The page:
Characters Appearing: Anaconda, Asp, Bernie Rosenthal, Black Mamba, Captain America, Diamondback, Fabian Stankowicz, Jarvis, Man-Wolf (John Jameson), Mike Farrel, MODAM, Peggy Carter, Rage, Rock Python, Sandman, USAgent
Captain America #385-386
Issue(s): Captain America #385, Captain America #386
The most obvious answer is that the Watchdogs are indeed KKK analogues, based on the fact that their targets mostly wind up being non-white and that their methods include lynching (and we saw a racist skinhead that was a former member of the group in Web of Spider-Man #56). But then how does a guy like Mike Farrel, who even in these issues doesn't come across as particularly racist, wind up with them? Does the general public not know what they are about? These issues present them almost entirely as a censorship group, and it's certainly how Farrel thinks of them. There's probably a story to be told about how someone that is upset about the relaxed standards, so to speak, of the modern world can be led down a path to joining a violent racist group, but this story skips all that and takes it as a given. It's a weird and sudden thing to do to a minor supporting character who was always benign in his past appearances.
Anyway, the moral dilemma for Farrel comes when he realizes there is a live person in the studio, and Farrel fails that dilemma spectacularly.
Captain America's old girlfriend, Bernie Rosenthal figures out that something is wrong the next day, when Farrel is acting weird and has strange friends coming over. After the friend leaves, Mike explains to Bernie what he's done. Note his explanation for why he's in the group.
Bernie agrees to not go to the police but she does go to Cap.
One of the Watchdogs is listening in on Mike while he's talking to Bernie, and they decide to kidnap him. But Farrel is out trying to warn some artists that their exhibit is going to be attacked.
So Cap and the Watchdogs both wind up in Mike's apartment while he's not there.
Note that Cap recognizes them only as a "censorship group". Also note that he just kind of recognizes them. At a minimum i know that he saw them on a screen in Captain America #350, and in that issue the Red Skull told Cap that they were really part of his organization. He probably also saw a dead one on the floor in that issue but i can forgive him for not noticing that in the chaos of the final fight there. Also, Spider-Man should have told him about the Watchdogs he encountered among the Skull's goons in Amazing Spider-Man #325, but maybe not.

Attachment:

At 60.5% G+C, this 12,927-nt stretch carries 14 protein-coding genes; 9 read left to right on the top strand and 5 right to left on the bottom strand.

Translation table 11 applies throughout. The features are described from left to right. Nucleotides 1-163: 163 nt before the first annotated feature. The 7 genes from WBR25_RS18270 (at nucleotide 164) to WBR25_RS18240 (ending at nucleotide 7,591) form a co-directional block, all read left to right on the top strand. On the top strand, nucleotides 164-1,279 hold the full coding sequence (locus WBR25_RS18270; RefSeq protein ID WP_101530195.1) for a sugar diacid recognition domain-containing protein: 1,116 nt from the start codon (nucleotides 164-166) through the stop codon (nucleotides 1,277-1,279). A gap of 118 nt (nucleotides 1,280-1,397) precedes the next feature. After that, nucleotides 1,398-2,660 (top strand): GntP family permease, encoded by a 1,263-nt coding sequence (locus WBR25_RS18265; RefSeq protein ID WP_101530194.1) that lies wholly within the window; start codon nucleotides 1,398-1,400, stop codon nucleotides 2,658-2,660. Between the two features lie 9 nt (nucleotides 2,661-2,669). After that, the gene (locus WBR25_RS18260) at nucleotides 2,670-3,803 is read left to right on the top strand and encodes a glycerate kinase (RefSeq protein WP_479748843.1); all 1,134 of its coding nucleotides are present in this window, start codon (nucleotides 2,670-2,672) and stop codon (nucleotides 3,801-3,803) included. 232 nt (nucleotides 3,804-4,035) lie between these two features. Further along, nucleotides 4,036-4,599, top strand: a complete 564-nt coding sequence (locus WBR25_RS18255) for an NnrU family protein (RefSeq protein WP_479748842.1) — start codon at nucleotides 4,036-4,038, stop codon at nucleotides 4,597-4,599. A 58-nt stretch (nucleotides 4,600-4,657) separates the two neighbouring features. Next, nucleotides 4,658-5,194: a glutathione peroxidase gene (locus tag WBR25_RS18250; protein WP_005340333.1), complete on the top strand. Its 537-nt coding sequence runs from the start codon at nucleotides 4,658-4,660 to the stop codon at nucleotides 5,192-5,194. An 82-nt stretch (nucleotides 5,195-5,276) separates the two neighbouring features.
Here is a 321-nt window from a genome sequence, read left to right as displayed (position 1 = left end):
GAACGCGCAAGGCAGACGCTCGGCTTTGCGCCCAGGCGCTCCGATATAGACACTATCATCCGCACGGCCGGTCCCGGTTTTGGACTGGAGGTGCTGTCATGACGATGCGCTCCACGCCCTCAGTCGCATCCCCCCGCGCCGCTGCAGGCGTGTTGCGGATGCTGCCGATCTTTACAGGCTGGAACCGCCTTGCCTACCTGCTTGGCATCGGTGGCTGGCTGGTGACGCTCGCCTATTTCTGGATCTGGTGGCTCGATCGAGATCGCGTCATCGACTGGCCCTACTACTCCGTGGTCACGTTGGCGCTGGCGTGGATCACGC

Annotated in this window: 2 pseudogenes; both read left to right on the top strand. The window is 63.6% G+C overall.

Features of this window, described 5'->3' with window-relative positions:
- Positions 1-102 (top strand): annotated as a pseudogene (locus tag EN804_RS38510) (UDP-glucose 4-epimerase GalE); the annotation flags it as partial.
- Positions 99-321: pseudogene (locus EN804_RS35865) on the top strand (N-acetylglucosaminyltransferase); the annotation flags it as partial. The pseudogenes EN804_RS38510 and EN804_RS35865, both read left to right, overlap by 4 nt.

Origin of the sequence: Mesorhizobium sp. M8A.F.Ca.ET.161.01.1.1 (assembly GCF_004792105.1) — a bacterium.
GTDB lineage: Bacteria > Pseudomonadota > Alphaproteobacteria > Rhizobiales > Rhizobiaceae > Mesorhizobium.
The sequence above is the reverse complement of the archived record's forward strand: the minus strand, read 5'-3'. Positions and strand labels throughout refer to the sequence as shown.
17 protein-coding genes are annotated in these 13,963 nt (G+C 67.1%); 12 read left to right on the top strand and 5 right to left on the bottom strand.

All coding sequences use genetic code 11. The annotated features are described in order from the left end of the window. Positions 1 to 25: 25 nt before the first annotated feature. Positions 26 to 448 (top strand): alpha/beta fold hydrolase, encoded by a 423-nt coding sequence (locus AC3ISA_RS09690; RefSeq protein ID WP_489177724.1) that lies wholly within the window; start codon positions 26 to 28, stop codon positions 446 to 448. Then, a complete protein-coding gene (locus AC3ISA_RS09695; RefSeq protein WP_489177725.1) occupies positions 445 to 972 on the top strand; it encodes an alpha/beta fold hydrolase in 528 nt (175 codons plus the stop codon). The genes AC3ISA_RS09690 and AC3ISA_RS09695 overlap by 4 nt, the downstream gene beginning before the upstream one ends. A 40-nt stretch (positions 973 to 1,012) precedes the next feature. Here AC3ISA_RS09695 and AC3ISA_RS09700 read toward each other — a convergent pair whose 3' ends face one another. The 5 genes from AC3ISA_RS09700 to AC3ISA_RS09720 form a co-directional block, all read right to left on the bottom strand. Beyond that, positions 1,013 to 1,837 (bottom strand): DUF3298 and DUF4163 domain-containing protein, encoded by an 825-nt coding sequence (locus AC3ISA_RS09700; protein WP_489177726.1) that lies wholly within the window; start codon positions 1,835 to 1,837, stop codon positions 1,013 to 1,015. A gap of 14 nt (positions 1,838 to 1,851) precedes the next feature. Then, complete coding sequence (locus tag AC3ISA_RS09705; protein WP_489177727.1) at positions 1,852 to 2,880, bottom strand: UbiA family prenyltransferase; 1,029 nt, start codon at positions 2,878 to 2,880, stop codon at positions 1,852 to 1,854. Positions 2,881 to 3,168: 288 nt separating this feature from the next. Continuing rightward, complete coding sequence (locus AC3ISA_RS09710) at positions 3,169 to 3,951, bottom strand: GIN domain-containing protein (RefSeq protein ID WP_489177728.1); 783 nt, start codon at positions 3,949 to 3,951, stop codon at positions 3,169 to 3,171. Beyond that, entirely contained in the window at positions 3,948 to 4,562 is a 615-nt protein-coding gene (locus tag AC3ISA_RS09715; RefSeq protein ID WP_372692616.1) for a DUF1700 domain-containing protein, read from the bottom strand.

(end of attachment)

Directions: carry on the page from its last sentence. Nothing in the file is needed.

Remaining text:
Anyway, Bernie stumbles into the room, and the Watchdogs take her hostage and threaten Cap with a clock that looks like a bomb or vice versa (which happens to be a topical subject at the time i'm writing this entry).
Cap has to surrender and let them take Bernie, but afterwards he's able to disable the bomb. Cap must then call in the police because when Mike returns to his apartment building he sees the cops swarming outside and thinks that Bernie called the cops on him after all.
Check out the deliberations that go on when the Watchdogs bring Bernie to their leader. He nearly lets her go.
I guess at the local chapters they have no idea that they are secretly agents of the Red Skull.
Also, let me just put it out there that one of the Watchdogs' administrators is black.
So yeah, i totally don't know how to peg this organization.
Meanwhile, Cap is unable to locate Bernie so he's taking out some frustration training at the Avengers Mansion. But USAgent suddenly busts in and joins him.
USAgent wants in on the Watchdog mission, but Cap won't let him. Cap tries to pull rank on USAgent, but it turns out that USAgent currently isn't a member of the Avengers anyway. Cap still refuses to let him come along, but a careful eye will notice something shiny going on with Cap's shield. That is USAgent planting a tracking device.
My favorite scene in these issues. John Jameson asks about USAgent after he leaves, and Cap tells him that it's classified, but then basically blabs everything.
Fabian Stankowicz comes in to move the plot forward, and eventually Captain America is on his way to the camp where Bernie and Mike Farrel (who is eventually caught by the Watchdogs) are being held. Prisoners in the camp go through a brainwashing process.
Cap takes a stealth approach.
But USAgent comes barreling in behind him.
USAgent does refrain from killing anyway, per his recent vow.
And that's basically it. The Watchdogs are beaten, and Bernie and Mike are rescued. Mike volunteers to turn himself in.
And it's over just like that. No examination about how Farrel got here, or what attracts people to the Watchdogs, or what they are really about, or anything that can be described as character development. Just a bunch of stuff that happened in order to set up an action story. Mike Farrel will next appear in Captain America #425.
Our back-up story has Diamondback, Black Mamba, and the Asp hanging out at the Paladin's Trump Plaza apartment, watching the news.